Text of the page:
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Miguel Perez
Miguel Perez
24 Mar 2015
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Southern Hostility


Remember the days when people, especially in the South, felt they had a perfect right to discriminate? Remember the time when skin color determined whether you would be treated like a human being?

Well, that litmus test has changed! Now humane treatment is determined by immigration status. If you have no right to be here, you can be treated as if you were an inferior form of humanity.

And if you are Hispanic, you are guilty by association, often erroneously assumed to be here illegally and just as subject to discrimination.

"We found a population under siege and living in fear — fear of the police, fear of the government and fear of criminals who prey on immigrants because of their vulnerability," reported the Southern Poverty Law Center last month, after conducting a survey of 500 low-income Latinos — including legal residents, undocumented immigrants and U.S. citizens in Georgia, Alabama, Tennessee, North Carolina and Louisiana.

While that region is now home to the fastest-growing population of Latinos in the country, the SPLC's report noted that "many in Dixie aren't treating their new neighbors with any semblance of Southern hospitality."

It concluded that Latinos are "encountering widespread hostility, discrimination and exploitation. They are routinely cheated out of their earnings and denied basic health and safety protections. They are regularly subjected to racial profiling and harassment by law enforcement. They are victimized by criminals who know they are reluctant to report attacks. And they are frequently forced to prove themselves innocent of immigration violations, regardless of their legal status."

The report, "Under Siege: Life for Low-Income Latinos in the South," noted that while illegal immigrants are victimized especially by unscrupulous employers, who take advantage of their status, "Even legal residents and U.S. citizens of Latino descent say that racial profiling, bigotry and myriad other forms of discrimination and injustice are staples of their daily lives." It cited vivid examples of the hardships endured by Latino immigrants — legal and illegal.

It cited the case of a young Tennessee mother, who said she was arrested for asking to be paid for her work at a cheese factory, an Alabama bean picker, who had his life savings confiscated by police during a traffic stop, and an alleged Georgia rapist, who went unpunished because his 13-year-old victim was an undocumented immigrant.

The survey came up with some figures that show that these cases are not unique.

Of those Latinos surveyed, 68 percent said they suffer racism in their daily lives; 41 percent reported not being paid for work performed; 47 percent said they know someone who has been treated unfairly by police; and 77 percent of Latinas reported that sexual harassment is a major problem on the job.

"This report documents the human toll of failed policies that relegate millions of people to an underground economy, where they are beyond the protection of the law," said Mary Bauer, who wrote the report and directs the Immigrant Justice Project at the Montgomery, Ala., law center. "Workplace abuses and racial profiling are rampant in the South."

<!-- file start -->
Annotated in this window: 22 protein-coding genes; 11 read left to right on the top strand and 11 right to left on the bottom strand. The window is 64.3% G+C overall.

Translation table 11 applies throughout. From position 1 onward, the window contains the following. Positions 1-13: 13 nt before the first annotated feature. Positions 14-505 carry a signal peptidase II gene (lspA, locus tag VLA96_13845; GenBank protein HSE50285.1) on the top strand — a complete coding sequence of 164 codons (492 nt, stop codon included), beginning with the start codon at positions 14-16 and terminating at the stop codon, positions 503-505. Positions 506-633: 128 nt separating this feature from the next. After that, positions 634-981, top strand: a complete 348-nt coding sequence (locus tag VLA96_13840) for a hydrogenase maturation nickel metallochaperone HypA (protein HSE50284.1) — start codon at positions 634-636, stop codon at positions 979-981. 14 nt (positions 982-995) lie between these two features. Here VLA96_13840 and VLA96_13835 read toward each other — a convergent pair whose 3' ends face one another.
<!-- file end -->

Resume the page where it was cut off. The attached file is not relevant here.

She concluded that legislators need to strengthen labor laws, crack down on racial profiling, and pass comprehensive immigration reform, including a path to citizenship for undocumented immigrants. It's "the only realistic, fair and humane solution," she noted.

The report said that the same Latino workers who "provided cheap labor to fuel the South's economy — building skyscrapers in Charlotte, harvesting onions in Georgia, slaughtering poultry in Alabama and rebuilding New Orleans after Katrina" — are often victims of systemic discrimination, which "constitutes a civil rights crisis that must be addressed."

"We're talking about a matter of basic human rights here," said SPLC's president, Richard Cohen. "By allowing this cycle of abuse and discrimination to continue, we're creating an underclass of people who are invisible to justice and undermining our country's fundamental ideals."

Instead of acting to protect Latino victims of discrimination and exploitation, the report noted that some of the region's state and local governments have worsened the situation by enacting "ordinances designed to limit services to undocumented immigrants and make their lives as difficult as possible, with the ultimate goal of driving them away." It also noted that local law enforcement agencies "are enforcing immigration law in a way that has led to accusations of systematic racial profiling and has made Latino crime victims and witnesses more reluctant to cooperate with police."

"Such policies," the report went on, "have the effect of creating a subclass of people who exist in a shadow economy, beyond the protection of the law. This treatment — which many Latinos liken to the oppressive climate of racial subordination that blacks endured during the Jim Crow era — is encouraged by politicians and media figures who scapegoat immigrants and spread false propaganda. And as a result of relentless vilification in the media, Latinos are targeted for harassment by racist extremist groups, some of which are directly descended from the old guardians of white supremacy."

Perhaps the time has come to march through Dixie again, in a new civil rights movement.

To find out more about Miguel Perez and read features by other Creators Syndicate writers and cartoonists, visit the Creators Syndicate Web page at



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